YesCymru in 'quagmire' over Welsh independence says politician
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The Welsh actor and presenter, 68, is known for a variety of comedy roles in a career spanning nearly 50 years. He made a name for himself on the BBC’s ‘Not the Nine O’Clock News’, alongside the likes of Rowan Atkinson, Mel Smith and Pamela Stephenson. Griff later teamed up with Mel again for long-running sketch series ‘Alas Smith & Jones’, also broadcast on the BBC.
Tonight, he is back on TV for his four-part documentary, ‘Griff’s Great New Zealand Adventure’.
In the programme, the star travels across New Zealand using roads off the beaten track, rather than the main motorway, State Highway 1.
Cardiff-born Griff has also presented several travel programmes for the BBC in his native Wales.
From Anglesey to the Brecon Beacons, Griff, who has spent a large part of his life in England, has spoken about the joys of rediscovering his homeland.
However, his love of Wales does not mean he supports Welsh independence, as he explained in an unearthed interview.
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Speaking in a BBC ‘Daily Politics’ debate in 2014, the actor said the Welsh people were “too sensible” to try and pursue independence from the UK like Scotland.
Host Jo Coburn asked Griff why the Welsh public did not appear to have the same appetite for independence as many in Scotland do.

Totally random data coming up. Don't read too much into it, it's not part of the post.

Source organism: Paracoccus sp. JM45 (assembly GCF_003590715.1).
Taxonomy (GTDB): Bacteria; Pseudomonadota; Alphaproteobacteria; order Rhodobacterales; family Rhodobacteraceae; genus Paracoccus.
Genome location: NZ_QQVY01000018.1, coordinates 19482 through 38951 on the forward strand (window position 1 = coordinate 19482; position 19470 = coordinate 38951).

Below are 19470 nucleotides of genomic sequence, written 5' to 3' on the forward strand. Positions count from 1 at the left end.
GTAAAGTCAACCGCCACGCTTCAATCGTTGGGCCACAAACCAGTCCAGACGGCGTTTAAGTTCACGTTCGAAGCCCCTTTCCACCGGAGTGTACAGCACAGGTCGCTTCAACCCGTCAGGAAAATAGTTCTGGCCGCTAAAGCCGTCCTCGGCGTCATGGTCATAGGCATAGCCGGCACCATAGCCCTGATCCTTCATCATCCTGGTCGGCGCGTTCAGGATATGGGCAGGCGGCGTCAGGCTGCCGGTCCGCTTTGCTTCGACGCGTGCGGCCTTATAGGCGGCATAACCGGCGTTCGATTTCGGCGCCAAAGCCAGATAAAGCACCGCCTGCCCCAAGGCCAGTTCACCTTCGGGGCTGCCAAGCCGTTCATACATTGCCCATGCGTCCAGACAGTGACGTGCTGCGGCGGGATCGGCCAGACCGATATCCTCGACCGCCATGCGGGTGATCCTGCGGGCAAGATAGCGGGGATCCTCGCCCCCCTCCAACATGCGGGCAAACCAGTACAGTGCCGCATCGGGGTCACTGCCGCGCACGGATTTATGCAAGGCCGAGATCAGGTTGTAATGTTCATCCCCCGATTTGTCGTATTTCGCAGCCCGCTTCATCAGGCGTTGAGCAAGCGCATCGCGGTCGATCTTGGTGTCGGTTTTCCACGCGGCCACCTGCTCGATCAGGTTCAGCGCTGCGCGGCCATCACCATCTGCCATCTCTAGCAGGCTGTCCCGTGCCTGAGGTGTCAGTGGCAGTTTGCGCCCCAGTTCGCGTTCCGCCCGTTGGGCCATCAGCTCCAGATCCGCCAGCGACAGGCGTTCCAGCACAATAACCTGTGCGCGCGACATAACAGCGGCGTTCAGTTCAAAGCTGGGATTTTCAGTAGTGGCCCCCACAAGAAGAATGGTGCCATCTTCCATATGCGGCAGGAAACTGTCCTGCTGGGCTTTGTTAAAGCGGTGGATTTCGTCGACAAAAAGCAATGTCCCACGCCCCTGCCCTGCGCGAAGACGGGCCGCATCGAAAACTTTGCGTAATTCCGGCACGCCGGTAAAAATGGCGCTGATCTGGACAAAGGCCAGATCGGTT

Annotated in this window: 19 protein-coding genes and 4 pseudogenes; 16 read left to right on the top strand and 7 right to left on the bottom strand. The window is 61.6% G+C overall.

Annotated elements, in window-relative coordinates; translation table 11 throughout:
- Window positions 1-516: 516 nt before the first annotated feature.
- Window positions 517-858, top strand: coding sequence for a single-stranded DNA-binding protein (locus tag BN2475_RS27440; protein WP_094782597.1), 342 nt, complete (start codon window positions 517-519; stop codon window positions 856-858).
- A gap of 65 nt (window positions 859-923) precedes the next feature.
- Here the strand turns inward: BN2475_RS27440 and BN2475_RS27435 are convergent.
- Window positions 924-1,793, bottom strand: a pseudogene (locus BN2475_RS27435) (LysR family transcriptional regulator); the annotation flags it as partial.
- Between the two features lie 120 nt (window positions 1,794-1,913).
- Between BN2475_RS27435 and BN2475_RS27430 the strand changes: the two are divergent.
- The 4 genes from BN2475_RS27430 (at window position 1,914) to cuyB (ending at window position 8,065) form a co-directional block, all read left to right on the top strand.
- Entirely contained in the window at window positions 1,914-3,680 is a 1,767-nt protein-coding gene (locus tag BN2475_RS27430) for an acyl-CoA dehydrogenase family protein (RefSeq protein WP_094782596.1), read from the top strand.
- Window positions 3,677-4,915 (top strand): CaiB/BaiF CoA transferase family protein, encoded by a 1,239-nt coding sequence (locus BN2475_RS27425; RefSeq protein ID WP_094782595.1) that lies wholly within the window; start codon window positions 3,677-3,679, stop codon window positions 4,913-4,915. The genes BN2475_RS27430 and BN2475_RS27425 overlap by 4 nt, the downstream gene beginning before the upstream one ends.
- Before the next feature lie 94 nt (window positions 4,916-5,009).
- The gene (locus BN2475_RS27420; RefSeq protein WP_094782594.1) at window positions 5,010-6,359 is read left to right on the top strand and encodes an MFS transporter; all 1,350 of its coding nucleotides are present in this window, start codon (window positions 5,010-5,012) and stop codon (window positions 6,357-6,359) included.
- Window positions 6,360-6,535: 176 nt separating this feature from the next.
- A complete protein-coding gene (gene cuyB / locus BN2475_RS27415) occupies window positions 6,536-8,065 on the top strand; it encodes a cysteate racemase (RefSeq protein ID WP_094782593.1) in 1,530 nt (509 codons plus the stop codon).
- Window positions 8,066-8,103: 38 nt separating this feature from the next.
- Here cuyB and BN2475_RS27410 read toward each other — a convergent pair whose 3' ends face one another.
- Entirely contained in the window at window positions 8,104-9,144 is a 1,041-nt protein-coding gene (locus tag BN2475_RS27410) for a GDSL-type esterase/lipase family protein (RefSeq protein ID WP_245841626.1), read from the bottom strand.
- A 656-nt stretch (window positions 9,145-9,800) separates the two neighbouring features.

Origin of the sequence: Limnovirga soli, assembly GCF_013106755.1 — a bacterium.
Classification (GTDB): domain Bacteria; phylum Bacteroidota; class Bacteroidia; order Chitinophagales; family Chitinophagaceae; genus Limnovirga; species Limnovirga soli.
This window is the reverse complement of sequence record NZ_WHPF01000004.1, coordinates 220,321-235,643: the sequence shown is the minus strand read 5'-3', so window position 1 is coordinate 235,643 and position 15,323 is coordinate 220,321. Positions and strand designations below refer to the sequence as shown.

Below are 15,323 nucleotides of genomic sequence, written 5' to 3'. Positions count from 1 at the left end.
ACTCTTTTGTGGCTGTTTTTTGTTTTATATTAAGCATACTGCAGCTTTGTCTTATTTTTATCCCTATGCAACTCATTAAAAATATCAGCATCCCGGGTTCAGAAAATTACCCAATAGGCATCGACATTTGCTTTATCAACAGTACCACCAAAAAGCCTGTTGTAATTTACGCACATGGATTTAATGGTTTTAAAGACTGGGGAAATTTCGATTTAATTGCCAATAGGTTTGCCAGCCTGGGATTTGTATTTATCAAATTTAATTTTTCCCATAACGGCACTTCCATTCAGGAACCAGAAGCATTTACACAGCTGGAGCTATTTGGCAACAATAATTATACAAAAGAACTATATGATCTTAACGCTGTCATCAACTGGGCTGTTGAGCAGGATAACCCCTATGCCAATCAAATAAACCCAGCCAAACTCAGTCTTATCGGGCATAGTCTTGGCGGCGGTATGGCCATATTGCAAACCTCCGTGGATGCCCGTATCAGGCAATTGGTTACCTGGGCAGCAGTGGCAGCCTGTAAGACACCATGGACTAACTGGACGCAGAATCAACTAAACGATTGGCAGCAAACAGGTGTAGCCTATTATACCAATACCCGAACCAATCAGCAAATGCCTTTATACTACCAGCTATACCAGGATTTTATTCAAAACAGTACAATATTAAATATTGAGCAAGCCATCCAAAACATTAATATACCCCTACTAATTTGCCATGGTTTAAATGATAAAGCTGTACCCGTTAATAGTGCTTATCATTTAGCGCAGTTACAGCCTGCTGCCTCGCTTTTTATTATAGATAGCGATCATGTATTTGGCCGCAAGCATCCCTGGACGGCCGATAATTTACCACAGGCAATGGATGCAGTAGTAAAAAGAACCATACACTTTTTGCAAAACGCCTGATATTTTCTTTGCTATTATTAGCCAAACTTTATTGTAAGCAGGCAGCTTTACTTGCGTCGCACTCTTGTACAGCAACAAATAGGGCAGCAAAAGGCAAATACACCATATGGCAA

He said: “I think that possibly Welsh people are too sensible.
“There’s a sense in which, if you turn independence movements into a sort of reverse racism, then we have a problem.
“What’s important about any independence is a pride in what is achievable, and what has been achieved.
“Not a sense of we’re being hard done by, which is one of the one of the primary factors that drives these strong independence movements.”
The interview was filmed in the run-up to the 2014 Scottish independence referendum in which Scots voted against separating from the UK.
Scotland’s First Minister Nicola Sturgeon pledged earlier this year that her SNP Government will hold a new referendum – ‘Indyref2’ – by the end of 2023, the COVID-19 situation permitting.
Griff explained that he was running two businesses in Wales, asserting that the country is a place where companies can thrive.
However, the actor also appeared to warn the Welsh independence movement over the country’s economy if it broke away from the UK.
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He said: “What’s important for Wales is to be aware that, just like any other country, it has priorities about its economy and about its organisation.”
The actor was also asked by Ms Coburn if he thought the priorities in Wales at the time were the right ones.
He replied: “I think that it’s always the wrong thing to stand back and say, ‘We’re fine. Don’t pick on us because we’re Welsh’.
“There’s a sense in which, actually, we ought to be trying to achieve better standards.
“I would hope that that will be something that is an important thing.”
He claimed that there is a tendency in Wales for people to think of the country as a “subject nation” or a “repressed place”, which he said was “very negative” and not useful.
‘Griff’s Great New Zealand Adventure’ airs on ITV tonight from 8pm – 8:30pm.
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